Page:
Wednesday, May 24, 2006

The Vacant Lot

I’ve been thinking of TheVacant Lot. It sat next door to my childhood house.

The Vacant Lot was a long, luxurious hill. It rolled down with a bump in the middle for about 300 yards. Then it flattened out to the backyard and up again into the riverbank to touch the river. Still it was only known by one name, The Vacant Lot.

The winter hill was made for sledding. The whole neighborhood came round to share it. Everyone aimed for the bump in the middle on the way down. The bump was the ride. The bump was the show. Everyone watched the one going to see the light of day between the rider and the sled when they hit the bump, then hit the air, in the way that physics makes magic happen. We didn’t need a grown up or a teacher to tells to stand in line or take turns. The winter had our respect. That respect made its own rules.

The spring hill was purple with wild violets. It was like the fields of Texas bluebonnets or tulips in the Netherlands. It was so easy to imagine a royal procession on that purple carpet. Time was we made up stories all day about it. I dug up wild violets and moved them around so that there would more and more of them. I only picked them once−for my mother−and then I learned they lasted longer if I left them in the ground to be with each other.

The summer hill was allowed to overgrown and it filled with hollyhocks. Until my teens, those flowers were taller than I was and they had so many colors. Hollyhocks seemed such old fashioned flower. The stories changed from royal palaces to those of mansions where there were dress-up balls with flowing gowns and escorts from the cavalry. I learned somehow to make a dancer doll from a hollyhock bud, a flower, and a toothpick. I don’t know if someone showed me, or I just figured it out.

The fall hill was for running down and up. AND if we were lucky enough, someone’s parent would have bought a new refrigerator and we could have a refrigerator box to roll our way down that house-wide open space. Then, the bump was for avoiding. Yep, experience taught us to stay away from it when riding cardboard, especially cardboard boxes with no steering.

To date only 34 toys have made it into the Toy Hall of Fame. One is the cardboard box. I guess it would take too much persuasion to get the internal museum Advisory Committee comprised of curators, educators, and historians, that reviews submitted nominations and determines which toys meet the criteria for selection to consider inaugurating The Vacant Lot. That’s okay to. The Vacant Lot was always unassuming. I’m sure it doesn't want the attention.

In my neighborhood, the Vacant Lot already is in the Toy Hall of Fame.
−me strauss Letting me be


Betty said...

Dear Liz,
I came to you for pleasant distraction from what I'm going through right now, and sure enough, you are here, painting a vivid picture of a fantastic childhood memory. I remember this hill from a previous post of yours. I'd love to play on it right now, and I think I will.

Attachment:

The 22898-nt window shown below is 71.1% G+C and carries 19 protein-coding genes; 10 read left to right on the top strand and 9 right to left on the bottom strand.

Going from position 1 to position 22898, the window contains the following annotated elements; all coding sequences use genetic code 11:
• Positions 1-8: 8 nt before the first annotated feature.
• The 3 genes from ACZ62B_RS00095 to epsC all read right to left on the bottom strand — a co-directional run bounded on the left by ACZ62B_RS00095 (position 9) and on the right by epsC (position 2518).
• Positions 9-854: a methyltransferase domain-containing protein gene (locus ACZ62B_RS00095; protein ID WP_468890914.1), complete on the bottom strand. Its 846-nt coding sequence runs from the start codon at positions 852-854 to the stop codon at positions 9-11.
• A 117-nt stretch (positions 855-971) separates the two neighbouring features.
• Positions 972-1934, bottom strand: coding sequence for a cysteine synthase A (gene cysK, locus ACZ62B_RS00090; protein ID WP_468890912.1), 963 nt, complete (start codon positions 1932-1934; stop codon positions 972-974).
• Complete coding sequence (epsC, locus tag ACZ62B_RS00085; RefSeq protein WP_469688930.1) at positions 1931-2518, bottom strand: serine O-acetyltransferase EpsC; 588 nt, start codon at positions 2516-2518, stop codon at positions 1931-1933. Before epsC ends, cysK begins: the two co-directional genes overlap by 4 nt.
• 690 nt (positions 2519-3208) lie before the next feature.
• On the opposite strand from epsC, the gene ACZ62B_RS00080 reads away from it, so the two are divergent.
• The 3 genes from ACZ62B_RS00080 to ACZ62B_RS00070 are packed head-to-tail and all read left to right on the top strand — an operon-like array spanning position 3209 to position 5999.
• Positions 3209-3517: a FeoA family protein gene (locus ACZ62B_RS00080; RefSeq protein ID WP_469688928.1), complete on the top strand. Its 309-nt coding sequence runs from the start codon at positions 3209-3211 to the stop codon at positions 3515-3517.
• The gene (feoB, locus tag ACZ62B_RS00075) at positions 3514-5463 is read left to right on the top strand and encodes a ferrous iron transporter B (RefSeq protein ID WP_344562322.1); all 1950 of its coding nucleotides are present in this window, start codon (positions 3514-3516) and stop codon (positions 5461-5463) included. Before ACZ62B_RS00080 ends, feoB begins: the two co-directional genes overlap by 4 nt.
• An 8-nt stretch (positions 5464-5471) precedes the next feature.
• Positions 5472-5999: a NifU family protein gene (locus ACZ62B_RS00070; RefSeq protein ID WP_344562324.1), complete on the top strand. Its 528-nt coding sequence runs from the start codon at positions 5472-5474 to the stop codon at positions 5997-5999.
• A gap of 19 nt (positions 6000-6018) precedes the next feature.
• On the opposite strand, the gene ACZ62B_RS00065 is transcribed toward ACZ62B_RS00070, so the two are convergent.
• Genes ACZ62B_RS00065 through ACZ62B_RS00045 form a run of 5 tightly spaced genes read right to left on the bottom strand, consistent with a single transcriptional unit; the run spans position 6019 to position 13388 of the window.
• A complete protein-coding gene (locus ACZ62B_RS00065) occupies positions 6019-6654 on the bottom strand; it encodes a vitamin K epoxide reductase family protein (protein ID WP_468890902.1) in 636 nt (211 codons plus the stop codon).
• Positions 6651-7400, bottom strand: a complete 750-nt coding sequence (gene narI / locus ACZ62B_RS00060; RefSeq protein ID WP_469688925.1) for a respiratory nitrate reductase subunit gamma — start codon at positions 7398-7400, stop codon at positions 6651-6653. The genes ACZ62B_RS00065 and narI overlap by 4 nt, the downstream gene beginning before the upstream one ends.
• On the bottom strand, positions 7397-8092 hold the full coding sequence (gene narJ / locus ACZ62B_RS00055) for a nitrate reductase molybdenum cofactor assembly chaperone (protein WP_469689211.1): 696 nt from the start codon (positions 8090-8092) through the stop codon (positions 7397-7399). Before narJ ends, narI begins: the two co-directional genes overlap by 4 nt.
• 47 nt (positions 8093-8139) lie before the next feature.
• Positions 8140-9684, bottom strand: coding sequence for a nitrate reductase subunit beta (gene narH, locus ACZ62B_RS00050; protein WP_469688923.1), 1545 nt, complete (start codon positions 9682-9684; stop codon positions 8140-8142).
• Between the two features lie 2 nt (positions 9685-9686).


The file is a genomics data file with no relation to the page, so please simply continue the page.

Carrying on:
Cheryl said...

And you lived right next door?

ME Strauss said...

Hi Betty,
I think I might just play o it with you, It's really a grand place to play any time of the year. That's why it belongs in the Toy Hall of Fame.

ME Strauss said...

Yeah Cheryl,
It was rather neat, though no one ever acted like they owned it. The Vacant Lot belonged to all of us. That was kind of the rule. :)

Mama Mouse said...

We had a Vacant Lot too ... but not nearly as wonderful as yours. However, it did serve the same purpose. I had my OWN, very private vacant lot too, right next door but it was not THE Vacant Lot. That was down about a block from my house. My own vacant lot was occupied by my dog whom I spent many happy hours with ... year round.

THE Vacant Lot was used for neighborhood baseball pickup games, winter games like Fox and Goose, snowball forts and snowball fights. And anything else conceivable. Sadly that lot is gone now, replaced by a brick house or three.

Your Vacant Lot is certainly a wonderful memory and a place to go and be a child again, even if only in your memory!

ME Strauss said...

Maybe we SHOULD start a petition to get THE VACANT LOT into the TOY HALL of FAME. It's as good as the cardboard box anyday!

Robert Bruce said...

I'll sign that petition.

My buddy Denny and I began digging in our Vacant Lot one day with the idea of getting to China... about four days in and seven feet down, my Dad saw it.

He was pissed (thinking that he'd be responsible for filling it in if the lot sold). But I could see the howling laughter in his eyes behind the anger.

This post makes me realize that he probably had a VL with a big hole in it somewhere as well...

Thanks Liz. This one's a killer.

ME Strauss said...

Hi Robert,
Thanks for that story. I bet your dad did have a Vacant Lot somewhere. I'm still laughing picturing it. I think you should write a poem about the event and the hole to China.

michaelm said...


I realized what it is that I love about your writing; you evoke incredibly strong and dormant memories. (and you give me ideas, thank you very much)
I really liked this line:"We didn’t need a grown up or a teacher to tells to stand in line or take turns. The winter had our respect. That respect made its own rules."
When I was a child it was the same way. We didn't need a bunch of parents telling us how to play; we just did it.
May all our "Vacant Lots" live on...


ME Strauss said...

Hi Michael,
Good morning!
It's wonderful how kids know the way to get along when the purpose is playing and just having fun.

What a nice thing to say that I give you memories. Thank you.